Corum begins to improve in The Queen of the Swords. He has acquired that sense of agency that was lacking in the first novel as he and Rhalina, along with newly acquired companion Jhary-a-Conel, plan a defense against the army that Glandyth-a-Krae serves. Their plans take them away from their own plane and into the realms ruled by Xiombarg, Arioch’s sister, who seeks vengeance for the destruction of Arioch’s death. While Xiombarg isn’t as well defined as Arioch in the Elric novels, she does briefly appear in them, but she continues to remain ill-defined in the novel named for her. Unfortunately, while Corum now can make plans and act on them, much of the activity still feels as if Moorcock is willing to call in deus ex machina to resolve the situation. One thing The Queen of the Swords does do right is the landscape. Visiting Xiombarg’s realm, Corum, Rhalina, and Jhary must cross the Lake of Voices, which is one of the more evocative chaotic constructions Moorcock has created.
The final book of the Swords trilogy continues in the vein of the second. The first section sees Corum, Jhary, and Rhalina dealing with the effects of a world-wide spell cast by a Nadragh sorcerer (with the assistance of a demon from other planes) that causes people all over the world to hate those they love and view everything they say with suspicion. As in The Queen of the Swords, their quest to resolve the issue takes them to the planes that are ruled by Mabelode, the last remaining, and most powerful, sword ruler. On the plane of the Chaos Duke Teer, they find themselves in a world ruled entirely by Chaos, in which nothing has any permanence, and they are separated. Finally, Corum must rescue Jhary from the vanishing tower of Voilodion Ghasnasdiak with the assistance of two other aspects of the Champion Eternal in a sequence which also appears in the Elric novel The Sleeping Sorceress (a.k.a. The Vanishing Tower).
1986 second edition Berkley paperbacks: The Knight of the Swords, The Queen of the Swords,
and The King of the Swords. Covers by Robert Gould.
Eventually, Corum finds himself face to face with the Lost God Kwll, to whom he surrenders his eye and his hand. While Corum faces off against his enemy, Glandyth-a-Krae, Kwll and his brother Rhynn handle Mabelode. While Moorcock had set Corum up to face off against the three sword rulers, two of the three are defeated with little direct input from the trilogy’s hero.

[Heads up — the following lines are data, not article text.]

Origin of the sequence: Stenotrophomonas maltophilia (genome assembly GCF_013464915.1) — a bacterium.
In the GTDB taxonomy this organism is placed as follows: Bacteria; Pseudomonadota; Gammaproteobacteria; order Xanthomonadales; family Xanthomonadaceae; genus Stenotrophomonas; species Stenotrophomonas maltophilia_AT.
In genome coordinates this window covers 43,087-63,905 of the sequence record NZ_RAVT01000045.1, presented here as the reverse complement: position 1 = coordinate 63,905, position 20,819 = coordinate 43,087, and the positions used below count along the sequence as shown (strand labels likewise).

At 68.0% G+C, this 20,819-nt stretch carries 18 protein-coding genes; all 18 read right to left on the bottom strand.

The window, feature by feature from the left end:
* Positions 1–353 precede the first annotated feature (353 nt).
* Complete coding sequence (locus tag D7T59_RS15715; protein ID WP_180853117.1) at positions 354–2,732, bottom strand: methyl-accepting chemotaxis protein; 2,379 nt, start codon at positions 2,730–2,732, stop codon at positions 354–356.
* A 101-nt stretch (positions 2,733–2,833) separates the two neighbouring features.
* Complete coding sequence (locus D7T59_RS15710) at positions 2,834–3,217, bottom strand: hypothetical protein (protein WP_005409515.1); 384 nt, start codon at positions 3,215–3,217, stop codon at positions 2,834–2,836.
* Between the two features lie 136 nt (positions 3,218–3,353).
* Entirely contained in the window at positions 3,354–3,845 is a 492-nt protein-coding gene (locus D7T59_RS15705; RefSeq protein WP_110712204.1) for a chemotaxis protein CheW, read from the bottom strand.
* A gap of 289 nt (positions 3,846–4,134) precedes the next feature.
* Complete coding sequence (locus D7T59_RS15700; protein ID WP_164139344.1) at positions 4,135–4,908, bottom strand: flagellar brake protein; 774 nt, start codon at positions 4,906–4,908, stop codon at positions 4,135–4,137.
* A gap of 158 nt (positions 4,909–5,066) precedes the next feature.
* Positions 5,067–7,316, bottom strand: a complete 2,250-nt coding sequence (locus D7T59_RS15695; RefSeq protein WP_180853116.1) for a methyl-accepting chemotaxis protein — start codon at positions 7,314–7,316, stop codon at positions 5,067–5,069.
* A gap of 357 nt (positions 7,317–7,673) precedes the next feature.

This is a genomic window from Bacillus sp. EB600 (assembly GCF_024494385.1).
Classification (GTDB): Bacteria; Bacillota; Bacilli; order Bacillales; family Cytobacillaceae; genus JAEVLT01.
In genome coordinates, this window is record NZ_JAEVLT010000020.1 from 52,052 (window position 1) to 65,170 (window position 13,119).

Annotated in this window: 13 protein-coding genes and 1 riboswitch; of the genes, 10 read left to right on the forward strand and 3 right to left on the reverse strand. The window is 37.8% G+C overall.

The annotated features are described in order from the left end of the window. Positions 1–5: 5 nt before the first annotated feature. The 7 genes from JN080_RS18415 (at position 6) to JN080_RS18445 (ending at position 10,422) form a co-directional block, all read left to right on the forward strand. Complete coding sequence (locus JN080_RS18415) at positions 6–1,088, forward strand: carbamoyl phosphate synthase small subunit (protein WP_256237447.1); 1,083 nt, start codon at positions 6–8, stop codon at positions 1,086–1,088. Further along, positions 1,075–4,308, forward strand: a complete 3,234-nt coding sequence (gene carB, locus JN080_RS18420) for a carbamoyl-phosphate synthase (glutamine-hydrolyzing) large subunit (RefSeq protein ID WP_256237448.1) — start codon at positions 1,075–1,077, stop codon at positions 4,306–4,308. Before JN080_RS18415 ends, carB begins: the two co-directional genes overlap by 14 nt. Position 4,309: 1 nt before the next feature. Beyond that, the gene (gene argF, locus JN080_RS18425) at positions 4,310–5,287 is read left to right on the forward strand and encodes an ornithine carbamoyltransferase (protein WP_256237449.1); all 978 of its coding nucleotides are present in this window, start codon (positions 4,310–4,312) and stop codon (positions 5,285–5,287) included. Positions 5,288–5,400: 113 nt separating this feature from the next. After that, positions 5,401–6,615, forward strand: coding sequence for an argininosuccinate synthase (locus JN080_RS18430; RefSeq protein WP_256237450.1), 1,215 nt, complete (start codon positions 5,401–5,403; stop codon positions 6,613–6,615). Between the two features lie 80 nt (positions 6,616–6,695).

While preparing this essay, I was discussing Moorcock’s writing with Black Gate editor John O’Neill and commented that it was possible that people needed to imprint on Moorcock, at least his fantasy work, at the right time in their life. Although I certainly did, and, as I said, had fond memories of the Corum novels, it seems that for this character, or at least this trilogy, that imprinting wore off having not read these books in several decades, even as I’ve continued to reread and enjoy more fully the novels of the other aspects of the Eternal Champion.
Steven H Silver is a seventeen-time Hugo Award nominee and was the publisher of the Hugo-nominated fanzine Argentus as well as the editor and publisher of ISFiC Press for 8 years. He has also edited books for DAW, NESFA Press, and ZNB. His most recent anthology, Alternate Peace and his novel After Hastings, was published in 2020. Steven has chaired the first Midwest Construction, Windycon three times, and the SFWA Nebula Conference 6 times, as well as serving as the Event Coordinator for SFWA. He was programming chair for Chicon 2000 and Vice Chair of Chicon 7.